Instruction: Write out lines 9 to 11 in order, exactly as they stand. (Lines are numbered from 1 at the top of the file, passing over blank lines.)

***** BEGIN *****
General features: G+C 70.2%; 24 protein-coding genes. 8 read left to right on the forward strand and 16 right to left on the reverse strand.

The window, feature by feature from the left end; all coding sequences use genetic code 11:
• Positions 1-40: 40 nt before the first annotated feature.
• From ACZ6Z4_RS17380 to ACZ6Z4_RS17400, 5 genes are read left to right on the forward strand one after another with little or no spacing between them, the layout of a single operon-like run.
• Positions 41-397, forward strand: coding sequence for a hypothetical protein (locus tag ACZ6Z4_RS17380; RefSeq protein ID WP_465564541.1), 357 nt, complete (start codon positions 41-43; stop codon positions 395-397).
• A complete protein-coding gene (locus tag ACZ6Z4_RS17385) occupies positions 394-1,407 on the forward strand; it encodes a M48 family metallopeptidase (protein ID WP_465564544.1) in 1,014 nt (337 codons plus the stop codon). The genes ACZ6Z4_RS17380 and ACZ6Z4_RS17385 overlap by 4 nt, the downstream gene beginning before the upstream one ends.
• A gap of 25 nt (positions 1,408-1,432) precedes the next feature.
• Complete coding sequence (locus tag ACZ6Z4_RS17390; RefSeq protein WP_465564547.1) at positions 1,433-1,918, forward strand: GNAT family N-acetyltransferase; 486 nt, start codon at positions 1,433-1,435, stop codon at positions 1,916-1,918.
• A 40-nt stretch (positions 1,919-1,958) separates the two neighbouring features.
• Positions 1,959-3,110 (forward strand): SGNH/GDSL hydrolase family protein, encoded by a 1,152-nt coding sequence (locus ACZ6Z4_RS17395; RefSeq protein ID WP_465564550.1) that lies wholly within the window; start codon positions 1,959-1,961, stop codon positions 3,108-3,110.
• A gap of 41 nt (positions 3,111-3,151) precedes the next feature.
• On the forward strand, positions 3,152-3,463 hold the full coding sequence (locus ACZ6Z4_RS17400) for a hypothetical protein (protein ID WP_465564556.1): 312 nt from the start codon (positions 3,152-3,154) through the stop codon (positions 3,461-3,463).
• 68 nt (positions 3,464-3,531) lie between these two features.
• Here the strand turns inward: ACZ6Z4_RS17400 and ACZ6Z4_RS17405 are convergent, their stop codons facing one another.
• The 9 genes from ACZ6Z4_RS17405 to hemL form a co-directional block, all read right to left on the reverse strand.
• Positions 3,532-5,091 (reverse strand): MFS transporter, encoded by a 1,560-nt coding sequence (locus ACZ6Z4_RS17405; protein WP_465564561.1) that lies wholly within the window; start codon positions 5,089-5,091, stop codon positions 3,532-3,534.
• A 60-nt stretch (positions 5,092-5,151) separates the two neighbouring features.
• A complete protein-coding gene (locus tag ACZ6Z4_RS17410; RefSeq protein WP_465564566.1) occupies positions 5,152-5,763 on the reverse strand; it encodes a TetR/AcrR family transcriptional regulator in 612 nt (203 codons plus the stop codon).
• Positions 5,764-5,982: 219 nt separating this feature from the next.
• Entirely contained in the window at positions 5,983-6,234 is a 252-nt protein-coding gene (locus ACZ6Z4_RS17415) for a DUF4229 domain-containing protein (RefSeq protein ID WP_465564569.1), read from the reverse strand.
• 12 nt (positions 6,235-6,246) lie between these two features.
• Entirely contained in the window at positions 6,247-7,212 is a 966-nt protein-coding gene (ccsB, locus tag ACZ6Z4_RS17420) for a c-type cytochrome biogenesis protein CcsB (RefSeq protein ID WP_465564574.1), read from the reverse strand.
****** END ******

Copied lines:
• A 40-nt stretch (positions 1,919-1,958) separates the two neighbouring features.
• Positions 1,959-3,110 (forward strand): SGNH/GDSL hydrolase family protein, encoded by a 1,152-nt coding sequence (locus ACZ6Z4_RS17395; RefSeq protein ID WP_465564550.1) that lies wholly within the window; start codon positions 1,959-1,961, stop codon positions 3,108-3,110.
• A gap of 41 nt (positions 3,111-3,151) precedes the next feature.